Tuesday, June 19, 2012

An idea whose time is never

The latest brilliant idea out of downtown Indianapolis: privatizing the City-County Building:
It's now apparent that there is no city asset that is so sacred as to not be within the grasp of Mayor Greg Ballard's political cronies to turn into a profit center. The IBJ's Kathleen McLaughlin has a story in today's edition discussing the Ballard administration's plan to privatize the City-County Building, which is currently owned by a municipal corporation, the Indianapolis-Marion County Building Authority, and leased to city-county government for $4.85 million annually, or about $7.29 per square foot, which includes unlimited utilities. The Authority floated bonds to construct the original 28-story building in 1959 for $32 million.

According to a Request for Information put out by the City, the administration thinks it would be better for it to exercise its option to assume ownership of the building at the end of its current 10-year lease with the Authority and then privatize it rather than continuing to make low lease payments to the Authority. The administration is hoping to shift cost of future repairs to the building to a third party without increasing the city's overall costs. Anyone with common sense knows that it's impossible to turn control of the building over to a private entity, expect that private entity to make necessary repairs to a 50-year old building and lease it back to the city for no more than the paltry $7.29 per square foot the City is now paying the Authority to use the space. The City is even anticipating an upfront payment from a private real estate manager as part of the deal to spend on infrastructure improvements. Apparently the City wants us to believe it is possible to have your cake and eat it too.

McLaughlin's story quotes the current chairwoman of the Authority, Abbe Hohman, as saying the Authority believes it has "offered to the city over a very long period economically attractive lease rate at the same time maintaining the building to the highest standards." The Authority also manages 19 other public facilities, including the Marion Co. Jail. Illustrative of what a great deal the city gets from its lease with the Authority is the fact that its annual lease expenses for CCB are less than half what the City is paying to lease downtown commercial space for the Marion Co. prosecutor's office and the public defender. Of course, those were sweetheart deals brokered by and for the benefit of John Bales, who has since been indicted by the federal government for corruption involving the leasing of office space for the Department of Child Services in Elkhart.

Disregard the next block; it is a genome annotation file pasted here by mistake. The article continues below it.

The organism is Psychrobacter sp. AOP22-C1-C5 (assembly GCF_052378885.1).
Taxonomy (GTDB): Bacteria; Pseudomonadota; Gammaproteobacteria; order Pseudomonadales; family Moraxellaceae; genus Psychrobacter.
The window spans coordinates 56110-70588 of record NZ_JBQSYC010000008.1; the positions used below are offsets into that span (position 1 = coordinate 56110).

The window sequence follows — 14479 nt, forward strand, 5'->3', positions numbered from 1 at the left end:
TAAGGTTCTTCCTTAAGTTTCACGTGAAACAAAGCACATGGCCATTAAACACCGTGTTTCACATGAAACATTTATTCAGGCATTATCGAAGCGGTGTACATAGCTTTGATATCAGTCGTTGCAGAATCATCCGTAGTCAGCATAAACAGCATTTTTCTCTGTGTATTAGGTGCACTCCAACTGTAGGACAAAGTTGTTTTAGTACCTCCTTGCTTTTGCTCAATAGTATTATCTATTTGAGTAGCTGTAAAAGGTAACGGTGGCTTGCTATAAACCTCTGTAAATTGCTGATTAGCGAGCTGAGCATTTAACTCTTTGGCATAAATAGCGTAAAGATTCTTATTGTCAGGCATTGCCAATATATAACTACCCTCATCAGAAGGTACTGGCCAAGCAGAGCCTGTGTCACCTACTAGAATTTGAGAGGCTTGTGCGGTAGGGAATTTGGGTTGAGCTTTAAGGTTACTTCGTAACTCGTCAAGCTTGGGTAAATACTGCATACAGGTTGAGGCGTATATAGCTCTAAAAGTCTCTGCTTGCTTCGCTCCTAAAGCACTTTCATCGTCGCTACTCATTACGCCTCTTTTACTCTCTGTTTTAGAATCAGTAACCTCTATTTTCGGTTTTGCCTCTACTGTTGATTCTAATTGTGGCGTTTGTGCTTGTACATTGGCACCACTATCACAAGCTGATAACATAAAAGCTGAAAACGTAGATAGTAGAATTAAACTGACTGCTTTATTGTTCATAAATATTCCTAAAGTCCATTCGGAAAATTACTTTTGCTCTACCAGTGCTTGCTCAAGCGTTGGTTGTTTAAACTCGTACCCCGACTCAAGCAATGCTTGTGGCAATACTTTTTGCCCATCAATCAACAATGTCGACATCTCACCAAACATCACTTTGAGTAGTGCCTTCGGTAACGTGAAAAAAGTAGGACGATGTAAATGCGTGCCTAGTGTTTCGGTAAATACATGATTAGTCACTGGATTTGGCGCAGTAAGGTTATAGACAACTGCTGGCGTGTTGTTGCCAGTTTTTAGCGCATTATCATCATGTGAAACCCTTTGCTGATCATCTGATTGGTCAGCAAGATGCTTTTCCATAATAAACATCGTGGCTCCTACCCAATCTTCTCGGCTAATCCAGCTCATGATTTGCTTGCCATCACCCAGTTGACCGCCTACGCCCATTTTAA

Former Mayor Stephen Goldsmith was the trailblazer in privatizing government services, on the logic that government should be run like a business. I can understand that, to a point. Tow trucks, for example. Garbage pickup. The animal shelter. The airport. I can even understand privatizing the water company, though not the way Greg Ballard did it.

But ultimately government is not a business. Unlike private business, its job is not to make a profit. Its job is to govern: protect public safety and health and provide necessary services like streets, sewers and garbage pickup. It should live within its means, to be sure, but it's not supposed to make a profit.

And this is the problem with privatization. Not everything can be outsourced. There are some things that government can do more efficiently and more fairly than the private sector. Police and fire, for instance. (If you want an example of how corrupt private fire departments can be, get a copy of Plutarch's Lives of Noble Grecians and Romans and read up on Marcus Crassus.) And now we're getting into things that even the most basic logic says cannot be outsourced.

Probably the worst example of privatization has been the jail, but the botched privatization of FSSA can't be far behind. I generally love Mitch Daniels as a governor, policy-maker and Republican (that "truce on social issues" was simple common sense), but I never understood that FSSA deal. And we're not even getting into the Ballard administration's idiotic, corrupt privatization of parking meters a while back.

Privatizing "City Hall" -- the City-County Building -- is another idiotic idea.

1 comment:

  1. It would be interesting to get a more comprehensive historical perspective on public versus private. I would contend, kind of like captialism versus socialism at this point, if either serve the citizenry by enforcing both expectations of responsibility and pursuit of corruption- fine. I no longer inherently believe in either.

    Ballard is so corrupt he deserves a chapter with Richard Daley. He saving grace from rock bottom is he doesn't seem as narcissistic as our leader who signed his book deal the day before his swearing in.